I’ve been staying away from the Lance Armstrong mess because I don’t follow sports and I haven’t been paying attention to what’s been happening. However, a few days ago at Ethics Alarms, Jack Marshall tore into a Washington Post op-ed in which Professor Braden Allenby argued that the sporting world should allow performance enhancing drugs. Jack thinks he’s badly wrong, and gives a lengthy explanation of why. I don’t think I have to know too many details to explain why I think both of them aren’t thinking clearly.
To start with, it doesn’t help Allenby’s case that he seems to be defending Armstrong:
In the past month, cyclist Lance Armstrong has been stripped of his seven Tour de France titles. His commercial sponsors, including Nike, have fled. He has resigned as chairman of Livestrong, the anti-cancer charity he founded. Why? Because the U.S. Anti-Doping Agency and the International Cycling Union say he artificially enhanced his performance in ways not approved by his sport and helped others on his team do the same.
This may seem like justice, but that’s an illusion.
Allenby is conflating two arguments here. The first is his main argument that cycling and other sports should allow performance enhancing drugs. The second is that Lance Armstrong was right to use performance enhancing drugs even though they are not allowed. You can agree with the first argument and still find fault with the second. This may seem to contradict my arguments elsewhere that some rules and laws are so outrageously wrong that that it’s ethical to disobey them, but I don’t think that applies here because sports rules are different from other kinds of rules.
The key thing to remember when discussing ethical issues in sports (and games in general) is that most of the rules are, by definition, arbitrary. Basketball players have to dribble the ball when taking steps, football players can only throw a forward pass from certain positions on the field, and neither is allowed to use a bicycle to get around the playing area. These rules have no intrinsic moral or ethical basis. They’re just the rules of the game.
(Safety rules are an exception. I’m assuming for purposes of argument that we’re only talking about relatively safe performance enhancing drugs.)
This has a couple of consequences. If there’s no ethical dimension to the rules, there’s no ethical argument against changing the rules. Again, they’re just the arbitrary rules of the game. You might think this cuts in Lance Armstrong’s favor, but it doesn’t, because if there’s no ethical dimension to the rules, there’s no ethical argument for breaking them.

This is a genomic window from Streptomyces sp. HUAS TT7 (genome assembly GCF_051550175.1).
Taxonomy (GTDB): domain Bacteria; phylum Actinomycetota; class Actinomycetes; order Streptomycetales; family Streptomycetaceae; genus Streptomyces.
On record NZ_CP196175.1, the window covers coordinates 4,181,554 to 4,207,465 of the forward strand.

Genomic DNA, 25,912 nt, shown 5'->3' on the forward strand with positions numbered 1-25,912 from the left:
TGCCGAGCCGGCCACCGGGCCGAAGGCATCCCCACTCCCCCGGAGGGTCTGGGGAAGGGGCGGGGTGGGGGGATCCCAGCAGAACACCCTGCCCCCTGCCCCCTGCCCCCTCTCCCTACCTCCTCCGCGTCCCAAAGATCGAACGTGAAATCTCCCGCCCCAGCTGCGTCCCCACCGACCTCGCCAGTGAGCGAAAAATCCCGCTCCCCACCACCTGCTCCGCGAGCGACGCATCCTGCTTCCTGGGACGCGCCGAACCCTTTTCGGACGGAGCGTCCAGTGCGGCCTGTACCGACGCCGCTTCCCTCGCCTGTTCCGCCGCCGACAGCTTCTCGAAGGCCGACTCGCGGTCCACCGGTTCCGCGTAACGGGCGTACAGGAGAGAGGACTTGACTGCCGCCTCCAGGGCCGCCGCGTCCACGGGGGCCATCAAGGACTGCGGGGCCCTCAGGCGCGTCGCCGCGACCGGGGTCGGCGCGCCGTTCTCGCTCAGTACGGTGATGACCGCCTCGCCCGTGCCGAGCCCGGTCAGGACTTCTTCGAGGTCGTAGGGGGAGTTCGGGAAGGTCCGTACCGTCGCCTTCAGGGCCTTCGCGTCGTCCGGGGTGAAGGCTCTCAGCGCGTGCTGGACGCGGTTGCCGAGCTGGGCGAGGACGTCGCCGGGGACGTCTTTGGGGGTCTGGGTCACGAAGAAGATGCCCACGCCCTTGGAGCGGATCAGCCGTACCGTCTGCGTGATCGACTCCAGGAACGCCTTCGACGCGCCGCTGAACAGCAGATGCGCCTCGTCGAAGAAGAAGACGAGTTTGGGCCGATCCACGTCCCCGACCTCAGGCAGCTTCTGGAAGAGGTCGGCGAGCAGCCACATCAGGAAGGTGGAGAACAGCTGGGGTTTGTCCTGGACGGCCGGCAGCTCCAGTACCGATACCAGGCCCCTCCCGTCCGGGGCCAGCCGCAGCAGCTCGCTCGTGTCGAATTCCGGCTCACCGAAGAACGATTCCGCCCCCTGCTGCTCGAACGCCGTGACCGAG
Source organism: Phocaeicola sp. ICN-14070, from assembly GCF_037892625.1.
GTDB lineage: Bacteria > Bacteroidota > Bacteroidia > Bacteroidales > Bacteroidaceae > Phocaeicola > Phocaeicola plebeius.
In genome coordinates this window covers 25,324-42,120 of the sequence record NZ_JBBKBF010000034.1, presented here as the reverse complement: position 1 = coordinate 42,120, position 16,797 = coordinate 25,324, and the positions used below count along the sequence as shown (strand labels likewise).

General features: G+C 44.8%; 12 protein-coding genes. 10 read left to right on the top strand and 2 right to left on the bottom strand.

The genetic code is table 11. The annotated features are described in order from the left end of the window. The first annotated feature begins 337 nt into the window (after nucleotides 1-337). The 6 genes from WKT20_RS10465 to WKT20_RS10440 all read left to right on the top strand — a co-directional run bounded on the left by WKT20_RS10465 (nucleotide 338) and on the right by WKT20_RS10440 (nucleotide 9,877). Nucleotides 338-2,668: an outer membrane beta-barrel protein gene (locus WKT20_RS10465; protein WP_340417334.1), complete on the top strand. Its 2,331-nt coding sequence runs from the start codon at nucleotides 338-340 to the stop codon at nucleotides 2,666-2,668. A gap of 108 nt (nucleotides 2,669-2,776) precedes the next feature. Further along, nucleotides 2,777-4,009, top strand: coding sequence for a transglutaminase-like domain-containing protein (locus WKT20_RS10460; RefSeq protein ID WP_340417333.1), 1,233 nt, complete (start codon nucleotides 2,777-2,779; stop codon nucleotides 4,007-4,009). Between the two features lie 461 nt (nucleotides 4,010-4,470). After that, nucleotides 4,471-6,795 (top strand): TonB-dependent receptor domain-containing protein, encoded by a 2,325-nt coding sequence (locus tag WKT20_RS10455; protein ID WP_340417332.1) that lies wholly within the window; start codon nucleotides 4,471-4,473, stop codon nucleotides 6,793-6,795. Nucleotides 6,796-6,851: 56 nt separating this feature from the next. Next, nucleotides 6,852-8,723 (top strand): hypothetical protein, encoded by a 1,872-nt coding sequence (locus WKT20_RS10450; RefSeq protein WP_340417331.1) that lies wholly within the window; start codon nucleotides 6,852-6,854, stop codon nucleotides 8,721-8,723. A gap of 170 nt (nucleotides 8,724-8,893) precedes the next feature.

As far as I’m concerned, Lance Armstrong is free to ride his bicycle on whatever (non-dangerous-to-others) drugs he wants. But when he enters competitions, he promises to obey the rules of the competition, and there is an ethical dimension to keeping your promises. It is precisely because the rules are arbitrary that there’s no appeal to higher principles when disobeying them.
But that doesn’t mean there isn’t an argument for changing them, and this is where Jack goes wrong when he discusses the flaws he sees in Allenby’s argument.
Allenby’s argument would extend to allowing students to plagiarize material on the web and present it as their own as well. The theory that the “status quo” must be accepted as the ethical starting point is systemically suicidal as well as philosophically invalid.
Jack is comparing apples and oranges here. School is not a sporting competition: It has rules for reasons that matter. That’s not the case with most sporting rules.
This is also the first appearance of Allenby’s bias. His field is engineering and technology; naturally he believes that more is better. He and his colleagues are the people who develop the technologies athletes use to cheat. Of course he thinks they should be allowed to do it openly and legally, and the more the better.
Which doesn’t mean he’s wrong. And calling this a “bias” is as silly as saying that musicians are biased in favor of music.
Allenby really thinks that sports lovers care most about how well athletes can perform. Undoubtedly, some would be happy to watch freaks and robots compete, but the love of sports is fueled in most fans with admiration for human beings competing using their own abilities, perfected to the level that they can perfect them, without artificial, not to mention surreptitious, enhancements.
That’s a fair argument, but it’s a non-ethical consideration. It’s an argument about the design of sporting competitions.